Congress this week will seek to make headway on fiscal 2019 spending bills that cover most of the federal government's energy and environment programs.
The Senate is expected to begin consideration today of a package that for now contains the fiscal 2019 Interior-Environment and Financial Services-General Government appropriations bills.
It's expected to be amended to also include the fiscal 2019 Agriculture and Transportation-Housing and Urban Development spending measures.
The Senate's $35.9 billion Interior-EPA proposal moves to the floor after the House advanced its $36.3 billion version last week as part of a two-bill package with the Financial Services measure.
The Senate bill would maintain current EPA spending of $8.1 billion, while matching the House's cut of $200 million for Interior to $13.1 billion.
Spending won't be a major concern, but policy riders could be.
Senate Appropriations Chairman Richard Shelby (R-Ala.) said that attaching any riders would make it "more difficult" to move the bill and that he has had a working agreement with the top Democratic appropriator, Sen. Patrick Leahy (D-Vt.), to keep them off.
Indeed, the Senate has not passed a stand-alone Interior-Environment spending bill since the fiscal 2010 version, in large part because riders have derailed them.
The House did not shy away from add-ons that would alter environmental and endangered species policies when it moved its version last week (Greenwire, July 19).
The other expected bills in the Senate package would:
- Provide $71.4 billion for Transportation-HUD, an increase of about $1.1 billion over current spending that rejects proposed cuts to Transportation Investment Generating Economic Recovery (TIGER) grants (Greenwire, July 7).
- Provide $23.2 billion for Agriculture, an increase of about $225 million, and maintain a ban on horse slaughter (E&E News PM, May 24).
- Reject the administration's proposed federal pay freeze by giving all government workers a 1.9 percent increase in the Financial Services bill (E&E News PM, July 19).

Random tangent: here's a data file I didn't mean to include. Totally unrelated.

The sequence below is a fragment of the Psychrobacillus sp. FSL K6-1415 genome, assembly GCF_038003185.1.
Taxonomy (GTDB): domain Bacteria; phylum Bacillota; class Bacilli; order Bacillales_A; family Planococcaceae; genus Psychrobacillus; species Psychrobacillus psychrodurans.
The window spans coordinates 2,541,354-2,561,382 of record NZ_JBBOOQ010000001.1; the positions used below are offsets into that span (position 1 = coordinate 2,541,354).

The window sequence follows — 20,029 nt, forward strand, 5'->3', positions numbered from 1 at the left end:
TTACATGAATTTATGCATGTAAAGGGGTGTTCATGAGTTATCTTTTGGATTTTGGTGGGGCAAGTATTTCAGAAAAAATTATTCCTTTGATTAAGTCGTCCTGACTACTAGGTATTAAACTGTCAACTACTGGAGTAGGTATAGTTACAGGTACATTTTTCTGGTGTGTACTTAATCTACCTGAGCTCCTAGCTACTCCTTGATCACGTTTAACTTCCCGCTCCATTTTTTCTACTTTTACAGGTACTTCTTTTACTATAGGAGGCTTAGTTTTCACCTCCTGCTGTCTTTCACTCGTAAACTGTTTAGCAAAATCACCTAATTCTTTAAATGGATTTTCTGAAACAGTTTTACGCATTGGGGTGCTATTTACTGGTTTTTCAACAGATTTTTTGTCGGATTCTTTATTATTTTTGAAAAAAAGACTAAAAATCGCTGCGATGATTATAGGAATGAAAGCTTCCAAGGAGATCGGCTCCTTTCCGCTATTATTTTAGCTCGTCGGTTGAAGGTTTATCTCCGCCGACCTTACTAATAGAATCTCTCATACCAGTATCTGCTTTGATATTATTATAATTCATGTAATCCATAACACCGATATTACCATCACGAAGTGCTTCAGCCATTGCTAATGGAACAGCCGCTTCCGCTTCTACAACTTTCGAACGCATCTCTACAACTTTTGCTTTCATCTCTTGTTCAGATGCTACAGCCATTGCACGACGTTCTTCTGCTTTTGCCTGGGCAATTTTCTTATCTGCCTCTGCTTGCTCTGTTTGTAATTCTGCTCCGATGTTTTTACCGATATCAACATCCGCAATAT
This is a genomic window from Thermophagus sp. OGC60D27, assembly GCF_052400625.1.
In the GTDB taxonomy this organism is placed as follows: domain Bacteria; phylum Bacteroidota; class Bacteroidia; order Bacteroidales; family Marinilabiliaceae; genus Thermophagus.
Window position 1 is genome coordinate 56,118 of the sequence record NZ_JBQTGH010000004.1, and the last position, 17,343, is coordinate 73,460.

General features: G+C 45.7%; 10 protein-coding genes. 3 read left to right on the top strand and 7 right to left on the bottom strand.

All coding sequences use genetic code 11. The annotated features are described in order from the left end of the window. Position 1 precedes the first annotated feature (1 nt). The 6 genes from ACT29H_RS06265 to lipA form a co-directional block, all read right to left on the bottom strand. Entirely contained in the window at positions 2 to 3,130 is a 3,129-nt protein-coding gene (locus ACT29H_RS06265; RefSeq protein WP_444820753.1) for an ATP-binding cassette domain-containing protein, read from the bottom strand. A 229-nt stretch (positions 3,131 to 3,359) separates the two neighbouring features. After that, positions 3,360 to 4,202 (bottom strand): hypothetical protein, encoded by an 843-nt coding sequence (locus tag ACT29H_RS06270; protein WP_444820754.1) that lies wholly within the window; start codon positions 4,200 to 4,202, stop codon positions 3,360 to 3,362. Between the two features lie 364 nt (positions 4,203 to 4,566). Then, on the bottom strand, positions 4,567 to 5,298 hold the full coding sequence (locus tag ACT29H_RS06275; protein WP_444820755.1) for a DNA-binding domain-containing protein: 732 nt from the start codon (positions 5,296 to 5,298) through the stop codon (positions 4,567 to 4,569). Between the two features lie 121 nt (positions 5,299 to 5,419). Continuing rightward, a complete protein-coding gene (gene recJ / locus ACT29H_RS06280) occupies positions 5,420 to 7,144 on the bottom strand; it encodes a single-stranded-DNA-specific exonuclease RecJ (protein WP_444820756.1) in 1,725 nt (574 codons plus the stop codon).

Energy and water talks
House and Senate negotiators hope to also make headway this week on a three-bill spending package that's already passed both chambers.
The so-called minibus contains fiscal 2019 funding for energy and water, military construction and veterans, and the legislative branch.
Lawmakers are aiming to settle on a final version that both chambers would then clear for the president's signature. It has been stalled over a fight over how to pay for a proposed increased in veterans' funding, which both parties back.
House Energy and Water Development Appropriations Subcommittee Chairman Mike Simpson (R-Idaho) last week confirmed disagreement over funding for veterans' health care rather than debate over a nuclear waste repository at Nevada's Yucca Mountain is to blame for stalling negotiations since earlier this month.
He said lawmakers still have time to reach a deal before the new fiscal year begins Oct. 1, even with the House due to be out of session for the month of August.
Asked whether Yucca is likely to be a point of contention after the veterans' snag is resolved, Simpson said it "depends on the Senate."
The House bill includes funding for Yucca, but as in past years, the Senate bill does not.
Simpson was asked whether he thought Senate GOP leadership was prioritizing the Yucca issue to help out Nevada Republican Dean Heller, who faces a tough re-election campaign in the fall and has fought building the waste site.
"You'd have to talk to McConnell," he said, referring to Senate Majority Leader Mitch McConnell (R-Ky.).
Senate Energy and Water Development Appropriations Subcommittee Chairman Lamar Alexander (R-Tenn.) said Thursday that discussions on that title of the minibus are "moving along pretty well."
"We're down to two of three issues, as we always are," he told E&E News. Alexander acknowledged that one of those issues "might" be the perennial fight over the nuclear waste site, but declined to discuss the discussions further.
"These are private negotiations that are proceeding very well among people who want to get a result, want to see the appropriations process work."
Meanwhile, House appropriators are expected to pass the final of their 12 annual spending bills this week when they mark up the fiscal 2019 homeland security funding measure.
It would boost Federal Emergency Management Agency flood mapping and disaster preparation by more than $500 million, despite calls by the administration for steep cuts (Greenwire, July 18).
Reporters Kellie Lunney and Geof Koss contributed.
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